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August 2008

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On the Right to Own Software


by Glen Emerson Morris Untitled
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This column marks two milestones; it is the beginning of my 15th year writing this column, and the first time in 24 years my byline has appeared in print without a byline by Tom Mulvey in the same publication, making this a truly bittersweet occasion. Thanks for everything Tom.

When the Constitution and Declaration of Independence were written there was debate about adding a provision that guaranteed individuals the right to own property. It was dropped, in part, because it seemed too obvious. That may have been a mistake.

The end user license agreement (EULA) that comes with most software imposes limits on the end user ownership of that the founding fathers never dreamed of. Among the latest of these limitations is a prohibition against reselling the software to anyone else, thus ending a valuable aspect of the right to own software. However, a Washington circuit court recently issued a ruling tossing out those restrictions. If upheld, the ruling could have far reaching consequences for all software users.

The case was brought by an eBay seller, named Tim Vernor, who specialized in selling used items on eBay. Some of the items he tried to sell were previously owned, but unopened, legitimate copies of Autodesk software. This bothered Autodesk, who don't want people to have the option of buying used copies of their rather expensive software.

So Autodesk asked eBay to prevent Tim Vernor from selling used Autodesk software on eBay, arguing it was a copyright infringement under the terms of the Digital Millenium Copyright Act (DMCA). Vernor kept at it and eBay eventually suspended his account for a month, effectively ending his income for that time period. Vernor sued in a Washington state district court, arguing that Autodesk was abusing the DMCA and asked that his actions be declared legal under the DCMA on the grounds of First Sale Doctrine.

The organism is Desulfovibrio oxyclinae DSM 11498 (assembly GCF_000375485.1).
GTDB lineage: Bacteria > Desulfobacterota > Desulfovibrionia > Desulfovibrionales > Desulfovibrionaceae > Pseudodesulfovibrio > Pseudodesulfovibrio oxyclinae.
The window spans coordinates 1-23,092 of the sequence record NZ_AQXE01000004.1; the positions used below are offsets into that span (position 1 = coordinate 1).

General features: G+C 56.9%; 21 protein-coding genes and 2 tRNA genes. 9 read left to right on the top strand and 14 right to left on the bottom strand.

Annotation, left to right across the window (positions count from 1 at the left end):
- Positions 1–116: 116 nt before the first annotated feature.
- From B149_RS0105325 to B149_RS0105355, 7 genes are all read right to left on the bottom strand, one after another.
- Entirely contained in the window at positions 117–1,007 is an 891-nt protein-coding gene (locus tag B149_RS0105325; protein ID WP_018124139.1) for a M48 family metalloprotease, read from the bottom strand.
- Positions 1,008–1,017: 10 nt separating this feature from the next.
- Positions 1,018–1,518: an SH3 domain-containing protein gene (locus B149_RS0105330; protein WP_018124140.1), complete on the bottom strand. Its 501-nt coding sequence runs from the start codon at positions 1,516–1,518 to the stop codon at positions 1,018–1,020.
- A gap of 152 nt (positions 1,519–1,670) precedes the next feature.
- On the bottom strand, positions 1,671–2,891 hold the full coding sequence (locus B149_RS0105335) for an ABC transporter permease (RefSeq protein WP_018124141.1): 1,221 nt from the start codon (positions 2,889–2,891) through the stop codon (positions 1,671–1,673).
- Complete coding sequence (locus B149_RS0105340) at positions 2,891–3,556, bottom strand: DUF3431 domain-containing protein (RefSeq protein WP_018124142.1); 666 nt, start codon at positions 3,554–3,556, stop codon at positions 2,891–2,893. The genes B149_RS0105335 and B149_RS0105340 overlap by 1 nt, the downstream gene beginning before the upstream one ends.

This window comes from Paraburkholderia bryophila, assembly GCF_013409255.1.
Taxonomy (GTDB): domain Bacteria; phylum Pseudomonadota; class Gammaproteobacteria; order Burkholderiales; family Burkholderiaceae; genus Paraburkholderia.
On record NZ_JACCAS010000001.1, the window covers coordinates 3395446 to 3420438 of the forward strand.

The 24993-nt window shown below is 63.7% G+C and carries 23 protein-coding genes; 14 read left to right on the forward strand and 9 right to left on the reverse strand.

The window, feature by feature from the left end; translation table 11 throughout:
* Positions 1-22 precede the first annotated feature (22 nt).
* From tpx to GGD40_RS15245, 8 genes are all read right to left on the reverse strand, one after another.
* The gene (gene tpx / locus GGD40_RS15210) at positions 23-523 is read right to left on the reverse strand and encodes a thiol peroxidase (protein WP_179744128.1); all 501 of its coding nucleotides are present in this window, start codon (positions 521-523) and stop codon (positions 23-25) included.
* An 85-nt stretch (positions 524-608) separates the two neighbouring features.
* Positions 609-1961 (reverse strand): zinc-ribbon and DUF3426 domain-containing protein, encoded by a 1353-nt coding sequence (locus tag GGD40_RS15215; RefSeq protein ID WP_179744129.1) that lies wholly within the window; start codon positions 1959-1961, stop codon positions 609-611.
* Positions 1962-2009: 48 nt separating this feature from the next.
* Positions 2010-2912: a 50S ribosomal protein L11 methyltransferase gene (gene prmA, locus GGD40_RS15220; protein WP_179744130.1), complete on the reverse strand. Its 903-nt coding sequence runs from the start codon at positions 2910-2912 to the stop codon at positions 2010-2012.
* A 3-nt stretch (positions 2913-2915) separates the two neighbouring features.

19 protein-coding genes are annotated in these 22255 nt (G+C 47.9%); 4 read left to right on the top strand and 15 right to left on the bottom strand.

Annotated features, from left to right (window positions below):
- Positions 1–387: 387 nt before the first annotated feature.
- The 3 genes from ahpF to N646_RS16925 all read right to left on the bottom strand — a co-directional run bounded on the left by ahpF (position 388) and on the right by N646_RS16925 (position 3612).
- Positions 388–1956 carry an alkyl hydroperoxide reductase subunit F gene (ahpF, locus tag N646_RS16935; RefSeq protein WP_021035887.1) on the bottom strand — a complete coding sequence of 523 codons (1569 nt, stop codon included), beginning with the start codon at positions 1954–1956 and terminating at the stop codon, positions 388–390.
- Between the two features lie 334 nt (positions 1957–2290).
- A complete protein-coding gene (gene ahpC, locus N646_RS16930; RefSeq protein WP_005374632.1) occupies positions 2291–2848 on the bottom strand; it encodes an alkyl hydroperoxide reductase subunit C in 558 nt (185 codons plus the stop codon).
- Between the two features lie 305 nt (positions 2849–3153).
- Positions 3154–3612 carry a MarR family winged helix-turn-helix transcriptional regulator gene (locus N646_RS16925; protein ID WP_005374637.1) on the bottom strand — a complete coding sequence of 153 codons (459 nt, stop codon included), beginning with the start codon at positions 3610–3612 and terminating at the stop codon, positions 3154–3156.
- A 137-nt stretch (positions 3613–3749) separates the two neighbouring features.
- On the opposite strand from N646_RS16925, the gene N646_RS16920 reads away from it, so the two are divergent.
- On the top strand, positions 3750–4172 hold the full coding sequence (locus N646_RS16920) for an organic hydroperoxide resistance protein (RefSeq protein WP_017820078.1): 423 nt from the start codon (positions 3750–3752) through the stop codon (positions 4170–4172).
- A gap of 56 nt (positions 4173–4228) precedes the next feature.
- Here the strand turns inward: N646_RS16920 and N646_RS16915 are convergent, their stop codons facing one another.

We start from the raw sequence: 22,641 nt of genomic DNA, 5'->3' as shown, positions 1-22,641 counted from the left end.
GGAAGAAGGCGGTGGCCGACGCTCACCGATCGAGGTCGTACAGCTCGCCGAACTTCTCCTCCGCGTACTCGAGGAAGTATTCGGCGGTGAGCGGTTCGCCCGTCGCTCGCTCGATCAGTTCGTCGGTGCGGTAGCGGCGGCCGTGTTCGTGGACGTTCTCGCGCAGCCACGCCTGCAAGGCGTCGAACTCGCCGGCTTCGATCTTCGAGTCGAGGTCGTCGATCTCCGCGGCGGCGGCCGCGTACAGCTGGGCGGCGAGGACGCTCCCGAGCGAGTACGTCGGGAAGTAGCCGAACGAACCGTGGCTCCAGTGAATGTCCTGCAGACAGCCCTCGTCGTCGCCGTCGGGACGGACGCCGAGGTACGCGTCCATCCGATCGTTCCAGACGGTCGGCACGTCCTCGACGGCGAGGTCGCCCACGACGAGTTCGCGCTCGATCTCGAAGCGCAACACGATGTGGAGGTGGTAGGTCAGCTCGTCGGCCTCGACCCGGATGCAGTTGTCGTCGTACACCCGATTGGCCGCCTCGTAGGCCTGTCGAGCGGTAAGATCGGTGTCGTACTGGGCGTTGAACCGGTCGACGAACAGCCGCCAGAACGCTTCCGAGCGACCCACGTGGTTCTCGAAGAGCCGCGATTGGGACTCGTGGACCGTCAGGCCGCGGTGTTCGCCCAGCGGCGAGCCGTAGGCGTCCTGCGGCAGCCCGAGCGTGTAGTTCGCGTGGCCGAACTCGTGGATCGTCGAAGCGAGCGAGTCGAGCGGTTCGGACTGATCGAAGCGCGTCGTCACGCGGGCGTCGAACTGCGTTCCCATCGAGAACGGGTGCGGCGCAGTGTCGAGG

Fortunately for us end users, the court agreed that the terms of the transaction between Autodesk and its customers clearly were that of a sale, and not a license. The legal criteria for a license is continued payments for as long as the product is used by the user and a cessation of use when the payments stop. For a sale, the criteria includes a one time payment and unlimited continued use of the product after the payments stop. It's really simple, but the software developers found a loophole, and it's a big one.

The problem is the concept of “legal fiction,” where even if something walks, quacks and looks like a duck, it can still be a banana for legal purposes, if people can be made to “voluntarily” agree to call it a banana.

The difference between whether something is licensed or sold has a profound impact on the rights that apply. Generally speaking, when a product is sold the rights of the seller and buyer are defined by the First Sale Doctrine, as determined by the Supreme Court in a 1908 decision. This decision upheld the right of owners of copies copyrighted works to resell used copies of the work. This decision makes used bookstores possible.